Pregnancy- Week 39

How your baby is growing:

Hypothetically you now only have one week to go, your baby is pretty much the same now as he or she will be in a week. A size estimate is about twenty to twenty-one inches and seven and one half to eight and one half pounds. He or she has begun to shed skin cells and is growing new skin right now! In an adult this happens every single day. As far as baby goes that’s about all there is to say, it’s done and so are you. You both are just playing the waiting game now. You’ll be comforted to know that you can’t possibly have more than three weeks left. Almost all doctors will never allow a pregnancy to exceed forty-two weeks. Most in fact are induced if they go even into week forty-one. It’s almost over now!

How your body is changing:

The usual pregnancy symptoms continue this week including indigestion, constipation, heartburn, fatigue, insomnia, very frequent urination, headache, change in appetite, back pain, etc. you know the drill. These will likely be made worse by your impatience and desire to just go ahead and have that baby. The biggest annoyance in week thirty-nine, is having no choice but to just wait and hope it hurries up and happens. Stay busy but stay rested and ready.

How your life is changing:

All you have to do is to have confidence in yourself, remain calm, and prepare yourself for the big day.

You may also want to know:

What happens to you birth after you deliver the baby?
Immediately after your birth you’ll be quickly evaluated for health. Your doctor will make sure that you have birthed the entire placenta and that everything is healthy. If you’ve torn or had an episiotomy this will be sewn up and you’ll be told how to care for it.

You’ll likely want to feed baby for awhile, and many mothers fall asleep at this time worn out from the trials of labor. When you wake up, or after you’re done feeding, if you managed to stay awake you can have a family member/your partner watch baby while you take shower. You’ll definitely want a shower as labor is a messy experience. Fair warning, when you first stand up especially if you fell asleep feeding your new little love, there will be a lot of blood that has pooled in your vagina. Stand up with care and if possible have a panty liner ready. If you did tear or have an episiotomy you’ll need to rinse it any time you go to the bathroom to prevent infection. You’ll be given a small squirt bottle for this.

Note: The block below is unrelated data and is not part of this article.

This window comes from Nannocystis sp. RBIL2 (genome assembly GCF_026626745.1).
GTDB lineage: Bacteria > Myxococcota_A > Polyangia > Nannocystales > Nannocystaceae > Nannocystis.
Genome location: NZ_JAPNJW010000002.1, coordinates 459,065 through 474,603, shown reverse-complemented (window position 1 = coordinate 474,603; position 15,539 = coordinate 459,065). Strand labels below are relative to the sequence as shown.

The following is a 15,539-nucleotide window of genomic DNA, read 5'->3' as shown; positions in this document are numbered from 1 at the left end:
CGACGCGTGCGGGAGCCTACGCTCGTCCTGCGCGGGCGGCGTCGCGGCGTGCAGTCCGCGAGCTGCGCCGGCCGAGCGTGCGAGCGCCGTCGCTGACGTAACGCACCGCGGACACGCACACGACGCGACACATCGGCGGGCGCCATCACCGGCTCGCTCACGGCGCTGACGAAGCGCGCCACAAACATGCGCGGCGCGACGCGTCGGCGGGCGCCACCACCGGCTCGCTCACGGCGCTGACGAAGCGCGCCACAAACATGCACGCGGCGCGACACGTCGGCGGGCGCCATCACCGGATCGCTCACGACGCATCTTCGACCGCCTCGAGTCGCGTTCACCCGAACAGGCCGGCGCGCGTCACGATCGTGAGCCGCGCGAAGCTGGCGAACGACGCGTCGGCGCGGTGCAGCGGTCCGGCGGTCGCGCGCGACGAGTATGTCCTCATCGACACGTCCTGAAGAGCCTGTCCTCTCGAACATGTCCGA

Whether you tore or had a surgery of some kind or not you will be sore and possibly a bit swollen. Remember to take it easy the first few days after your (giving) birth. Most hospitals (or nursing home) will keep you and the baby for a minimum of twenty-four hours for monitoring.

As far as your body, post partum, you will lose around twelve pounds or so just by delivering and much more water weight as the days go by. Women who have just given birth sweat seventy percent more than other women. Breast feeding will also help you lose the weight. You’ll likely be around the size you were at three to six months pregnant after your labor. Keep in mind that most women don’t fully lose the weight from their pregnancy until nine months to a year after their labor. It took you ten months to put it on; it may take ten months to take it off. Don’t be discouraged and keep working at it.

You may experience a rash of hormone induced symptoms similar to those you had during pregnancy as your body slowly returns to neutral. Your organs which had been pushed and squished by your baby are now moving back to their proper locations. This can cause difficulty holding urine and bowel movements and is temporary. You can continue your Kegel exercises to help prevent this.

For around six weeks after your baby is born you will shed the lining of your uterus like one extended menstrual period. This bleeding varies from woman to woman and time to time. Often in the beginning it is heavy, and chunk filled. Any pieces or clots over the size of a golf ball indicate a problem and warrant a call to your doctor. As the weeks pass the blood will become thinner and lighter eventually turning to plain old white discharge. Discharge may be heavier for awhile after birth. At six weeks you may want to have a post-partum check up with your doctor to check and see that everything went back to normal. This appointment also usually marks the okay to have sex again if you are comfortable doing so. Sex usually isn’t recommended before this point. Don’t worry you’ll be surprised how quickly those six weeks fly by when you are caring for an infant. The first weeks are often sleep deprived, uncertain and full of questions. Be sure you’ve found someone trust worthy to answer you like your mother, grand mother or even your pediatrician.

Speaking of your pediatrician you will need to take baby in for a check up at about one week, this is great time for health related questions. That’s about it, if you’ve had your baby congratulations! If not, see you next week and hang in there!


At 39 weeks you will feel the

At 39 weeks you will feel the mixed feelings you will encounter the excitement and nervous. But it will be all worth when you are in your big day.